For those ordering prescription lenses from Lensabl, you will have to send us a copy of your prescription (Rx). However, not all prescriptions are written the same, and all the numbers and abbreviations can be confusing.
Below is a guide on inputting your Rx (prescription) properly so we can get you seeing clearly as soon as possible 🙂
- OD: Stands for “oculus dextrus”, Latin for your right eye.
- OS: Stands for “oculus sinister”, Latin for your left eye.
- Sphere (SPH): This indicates the lens power, prescribed to correct nearsightedness or farsightedness.
- If the number has a minus sign (–), you are nearsighted
- If the number has a plus (+), you are farsighted
- Cylinder (CYL): This indicates the lens power for astigmatism. If nothing appears in this column, either you have no astigmatism, or your astigmatism is so slight that it is not necessary to correct it.
- If the number has a minus sign (–), you have a nearsighted astigmatism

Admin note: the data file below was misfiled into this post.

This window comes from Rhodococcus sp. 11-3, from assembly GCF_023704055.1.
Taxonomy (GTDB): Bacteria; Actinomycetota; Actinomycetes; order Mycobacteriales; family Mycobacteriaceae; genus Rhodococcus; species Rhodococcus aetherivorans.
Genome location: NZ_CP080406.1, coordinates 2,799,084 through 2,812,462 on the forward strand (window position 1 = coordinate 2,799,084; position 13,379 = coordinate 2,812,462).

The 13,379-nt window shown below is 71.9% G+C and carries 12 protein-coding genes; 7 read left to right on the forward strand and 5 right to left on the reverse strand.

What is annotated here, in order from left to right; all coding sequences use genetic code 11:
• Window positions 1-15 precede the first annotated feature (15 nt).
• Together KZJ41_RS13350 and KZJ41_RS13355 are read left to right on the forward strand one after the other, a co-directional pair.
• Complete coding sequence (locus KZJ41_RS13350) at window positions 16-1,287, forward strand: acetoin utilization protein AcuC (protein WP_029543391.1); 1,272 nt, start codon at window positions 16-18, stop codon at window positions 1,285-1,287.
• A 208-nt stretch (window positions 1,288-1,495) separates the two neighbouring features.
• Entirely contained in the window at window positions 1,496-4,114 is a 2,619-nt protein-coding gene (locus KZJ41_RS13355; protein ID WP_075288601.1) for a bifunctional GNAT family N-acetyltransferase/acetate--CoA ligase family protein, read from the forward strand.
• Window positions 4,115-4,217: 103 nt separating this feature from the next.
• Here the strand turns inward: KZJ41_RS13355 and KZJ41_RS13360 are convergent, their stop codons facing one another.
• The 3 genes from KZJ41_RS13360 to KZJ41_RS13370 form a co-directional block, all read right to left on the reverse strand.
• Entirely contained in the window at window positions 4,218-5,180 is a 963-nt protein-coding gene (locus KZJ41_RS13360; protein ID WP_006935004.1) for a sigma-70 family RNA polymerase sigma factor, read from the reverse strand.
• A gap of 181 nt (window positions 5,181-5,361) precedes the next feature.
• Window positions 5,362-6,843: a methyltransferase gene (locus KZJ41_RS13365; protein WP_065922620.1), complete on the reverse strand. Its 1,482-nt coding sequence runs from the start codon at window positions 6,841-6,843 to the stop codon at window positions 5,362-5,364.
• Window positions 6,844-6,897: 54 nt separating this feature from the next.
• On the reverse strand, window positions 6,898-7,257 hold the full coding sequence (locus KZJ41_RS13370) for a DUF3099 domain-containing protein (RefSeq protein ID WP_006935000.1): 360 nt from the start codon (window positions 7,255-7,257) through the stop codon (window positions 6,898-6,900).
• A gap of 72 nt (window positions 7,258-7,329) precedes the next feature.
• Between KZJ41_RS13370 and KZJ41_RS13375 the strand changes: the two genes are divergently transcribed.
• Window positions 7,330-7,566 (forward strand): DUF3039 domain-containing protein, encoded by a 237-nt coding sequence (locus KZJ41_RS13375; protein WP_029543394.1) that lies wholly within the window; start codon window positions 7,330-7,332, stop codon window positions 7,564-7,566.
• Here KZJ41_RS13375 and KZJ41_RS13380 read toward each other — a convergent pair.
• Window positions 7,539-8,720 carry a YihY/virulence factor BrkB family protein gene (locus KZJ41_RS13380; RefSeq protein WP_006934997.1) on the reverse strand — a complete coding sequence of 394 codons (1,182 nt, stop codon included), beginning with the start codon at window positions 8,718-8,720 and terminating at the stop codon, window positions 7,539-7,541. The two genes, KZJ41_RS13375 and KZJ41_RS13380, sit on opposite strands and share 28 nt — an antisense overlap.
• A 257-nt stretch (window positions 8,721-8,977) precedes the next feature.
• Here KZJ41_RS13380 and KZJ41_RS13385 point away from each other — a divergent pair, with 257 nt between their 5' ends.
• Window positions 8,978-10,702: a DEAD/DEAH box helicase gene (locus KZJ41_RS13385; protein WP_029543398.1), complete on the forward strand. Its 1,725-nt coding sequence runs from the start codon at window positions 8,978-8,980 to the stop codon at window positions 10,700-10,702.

- If the number has a plus sign (+), you have a farsighted astigmatism
- Cylinder power is always after sphere power in an eyeglass prescription.
- Axis: The axis defines the location of the sphere and cylinder powers on the lens with a number ranging from 1 to 180.
- PD: Stands for “pupillary distance”, the distance between your pupils.
- Add: This is the additional reading lens power for the lower segment on your progressive lenses.
- Prism Correction: This correction is for those who either have exotropia or esotropia. It will cost an additional $10/eye for correction.
Now that you know what it all means, here is how to make sure your prescription is valid.
- If there is a CYLINDER, there must be an AXIS.
- If there is an AXIS, there must be a CYLINDER.
- CYLINDER values must be either both positive or both negative values.
- If it says “SPH” or “SPHERE” for you CYLINDER, that means that there is only a correction for your sphere, not that they have the same value.
- If you order progressive/bifocal lenses, your prescription must have an ADD value.
- If you have an Rx for progressive lenses, but want to order single vision lenses for reading, then you will have to convert your Rx by simply adding the ADD values to your SPH, and that’ll be your new SPH.
- Ex: If you have a SPH of +4.00 and an ADD of +2.00, then your new SPH value will be +6.00
- For single vision for distance lenses, you can ignore your ADD values and just use the rest of the Rx normally
If you follow all of these, then there should be no problem with creating your new replacement lenses!